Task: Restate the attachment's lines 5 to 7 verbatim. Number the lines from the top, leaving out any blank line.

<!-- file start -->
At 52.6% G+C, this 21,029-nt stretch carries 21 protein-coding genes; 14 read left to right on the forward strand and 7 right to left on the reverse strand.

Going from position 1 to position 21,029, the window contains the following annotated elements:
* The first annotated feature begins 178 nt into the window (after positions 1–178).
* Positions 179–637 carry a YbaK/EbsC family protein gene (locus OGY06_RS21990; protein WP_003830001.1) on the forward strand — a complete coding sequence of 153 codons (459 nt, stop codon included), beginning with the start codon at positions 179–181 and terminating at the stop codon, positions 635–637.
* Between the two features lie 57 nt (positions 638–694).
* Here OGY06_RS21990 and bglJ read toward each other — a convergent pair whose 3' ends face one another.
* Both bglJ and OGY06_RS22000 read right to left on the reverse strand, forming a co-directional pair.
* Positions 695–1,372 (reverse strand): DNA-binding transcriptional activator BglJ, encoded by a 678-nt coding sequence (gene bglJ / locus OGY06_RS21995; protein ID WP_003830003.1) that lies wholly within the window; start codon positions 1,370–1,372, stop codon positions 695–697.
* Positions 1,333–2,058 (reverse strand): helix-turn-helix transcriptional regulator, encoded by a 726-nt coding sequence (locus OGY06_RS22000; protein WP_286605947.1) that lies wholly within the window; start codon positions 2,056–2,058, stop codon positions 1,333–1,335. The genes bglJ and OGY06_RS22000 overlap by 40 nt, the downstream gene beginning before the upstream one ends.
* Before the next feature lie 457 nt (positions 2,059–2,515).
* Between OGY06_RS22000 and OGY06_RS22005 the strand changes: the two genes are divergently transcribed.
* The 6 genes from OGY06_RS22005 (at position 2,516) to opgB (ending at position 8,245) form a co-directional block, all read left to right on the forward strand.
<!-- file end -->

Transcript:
* Between the two features lie 57 nt (positions 638–694).
* Here OGY06_RS21990 and bglJ read toward each other — a convergent pair whose 3' ends face one another.
* Both bglJ and OGY06_RS22000 read right to left on the reverse strand, forming a co-directional pair.